Pasquale Napolitano: The warmest congratulations for Ars Electronica Prix well-deserved reword. The greatness of your work can be interpreted on several levels, but in my opinion is the relationship that succeeded in establishing between big iconography (“grand narratives”) and digital aesthetics. I think of the series “Strata” and “Partiture” by Davide or “Reincarnation” by Memo, which, reconfiguring the iconographic images from the great tradition with a digital approach, present themselves as aesthetic and theoretical bases of “Forms”. What do you think is the peculiar force of this work?

Quayola and Memo Akten: We both like positioning ourselves right on the border between abstract and figurative. A lot of our previous projects, including the ones you mentioned, do exactly that, they lie right at the edge of recognizability. Forms carries on that approach, but beside the actual techniques and process, what we found very fascinating about this project is the actual subject and its de-contextualisation. Sport is one of the main forms of entertainment in our contemporary society – In this project we shifted the attention from the athlete’s aim of winning, to the actual mechanics of his body. We are fascinated by the observation and study of  the invisible.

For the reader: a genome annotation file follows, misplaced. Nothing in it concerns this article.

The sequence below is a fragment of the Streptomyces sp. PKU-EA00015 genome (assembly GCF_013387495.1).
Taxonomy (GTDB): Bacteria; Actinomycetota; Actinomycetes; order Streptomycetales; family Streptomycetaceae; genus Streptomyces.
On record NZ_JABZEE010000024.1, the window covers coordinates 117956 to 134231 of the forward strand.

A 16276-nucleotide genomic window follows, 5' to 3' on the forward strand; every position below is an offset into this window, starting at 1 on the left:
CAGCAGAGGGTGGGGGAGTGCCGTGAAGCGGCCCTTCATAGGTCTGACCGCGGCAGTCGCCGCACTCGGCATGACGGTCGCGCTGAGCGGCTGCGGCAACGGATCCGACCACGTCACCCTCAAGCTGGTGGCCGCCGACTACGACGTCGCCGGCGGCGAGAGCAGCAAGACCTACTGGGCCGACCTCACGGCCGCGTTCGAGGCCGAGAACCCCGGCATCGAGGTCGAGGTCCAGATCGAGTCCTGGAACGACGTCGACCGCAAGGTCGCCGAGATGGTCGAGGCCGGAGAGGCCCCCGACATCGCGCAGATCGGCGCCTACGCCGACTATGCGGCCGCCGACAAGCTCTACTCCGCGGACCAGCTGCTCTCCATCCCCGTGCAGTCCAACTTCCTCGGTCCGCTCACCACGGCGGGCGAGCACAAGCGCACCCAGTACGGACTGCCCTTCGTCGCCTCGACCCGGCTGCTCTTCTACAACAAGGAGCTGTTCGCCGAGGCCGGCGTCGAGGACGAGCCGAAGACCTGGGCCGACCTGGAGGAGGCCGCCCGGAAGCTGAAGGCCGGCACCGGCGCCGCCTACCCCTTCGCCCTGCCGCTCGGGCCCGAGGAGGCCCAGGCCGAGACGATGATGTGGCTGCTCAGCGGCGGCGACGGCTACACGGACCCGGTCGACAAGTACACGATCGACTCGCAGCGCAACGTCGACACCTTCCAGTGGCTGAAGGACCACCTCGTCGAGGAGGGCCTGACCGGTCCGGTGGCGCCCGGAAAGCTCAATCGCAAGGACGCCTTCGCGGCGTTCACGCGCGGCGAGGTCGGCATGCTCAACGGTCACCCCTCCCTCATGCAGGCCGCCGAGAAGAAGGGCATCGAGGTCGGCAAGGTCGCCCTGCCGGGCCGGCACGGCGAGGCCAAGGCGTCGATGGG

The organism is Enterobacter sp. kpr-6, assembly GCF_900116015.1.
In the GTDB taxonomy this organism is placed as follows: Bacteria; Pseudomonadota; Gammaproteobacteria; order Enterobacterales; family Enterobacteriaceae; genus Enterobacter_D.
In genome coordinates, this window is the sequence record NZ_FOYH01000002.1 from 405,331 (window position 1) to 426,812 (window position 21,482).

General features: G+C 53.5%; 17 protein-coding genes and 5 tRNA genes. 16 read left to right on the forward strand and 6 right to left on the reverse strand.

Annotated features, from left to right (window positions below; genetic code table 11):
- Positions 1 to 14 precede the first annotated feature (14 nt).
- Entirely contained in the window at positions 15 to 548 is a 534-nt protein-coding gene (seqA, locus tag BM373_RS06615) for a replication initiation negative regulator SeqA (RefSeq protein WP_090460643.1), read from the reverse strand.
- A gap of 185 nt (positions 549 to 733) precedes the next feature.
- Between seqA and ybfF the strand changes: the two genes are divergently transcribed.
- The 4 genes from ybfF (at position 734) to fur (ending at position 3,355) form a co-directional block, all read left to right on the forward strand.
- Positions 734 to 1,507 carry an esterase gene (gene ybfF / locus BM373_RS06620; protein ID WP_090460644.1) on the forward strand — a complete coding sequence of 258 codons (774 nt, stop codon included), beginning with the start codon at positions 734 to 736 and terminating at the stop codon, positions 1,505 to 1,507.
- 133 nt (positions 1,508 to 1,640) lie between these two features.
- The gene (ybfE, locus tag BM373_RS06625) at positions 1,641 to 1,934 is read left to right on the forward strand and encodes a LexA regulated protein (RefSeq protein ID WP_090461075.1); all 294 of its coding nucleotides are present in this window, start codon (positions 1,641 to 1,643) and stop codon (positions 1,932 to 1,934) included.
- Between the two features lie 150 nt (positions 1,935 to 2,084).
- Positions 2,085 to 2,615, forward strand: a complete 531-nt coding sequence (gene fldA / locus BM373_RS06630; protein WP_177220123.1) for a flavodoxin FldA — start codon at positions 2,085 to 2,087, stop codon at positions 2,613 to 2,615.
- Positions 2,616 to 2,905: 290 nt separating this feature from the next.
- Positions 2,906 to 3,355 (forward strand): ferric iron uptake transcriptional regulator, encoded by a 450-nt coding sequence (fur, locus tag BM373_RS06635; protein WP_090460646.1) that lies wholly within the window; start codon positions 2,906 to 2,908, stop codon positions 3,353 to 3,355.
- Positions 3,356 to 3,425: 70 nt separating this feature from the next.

Pasquale Napolitano: The evolution of your work reminds me of the words of Marshall McLuhan: “The identity of the medium whereby all media products are like prosthesis of our unique medium: the body”. Do you think you’re going to the essence of the medium with Forms?

Quayola and Memo Akten: We are both incredibly fascinated by the body in motion and in general by nature and its complexities. However in this project we are not only exploring the purity of the body in motion,  but we are also re-thinking and questioning our common perception of  iconic moments from our contemporary culture.


Pasquale Napolitano: In contemporary Media Art teamwork is essential and authorship is, in a sense, a recognized value. Wanting to ideally “debunk” your work flow, how does the your creative and productive relationship runs? Who are the other professional people that enter the field, and how they partake in the creative process?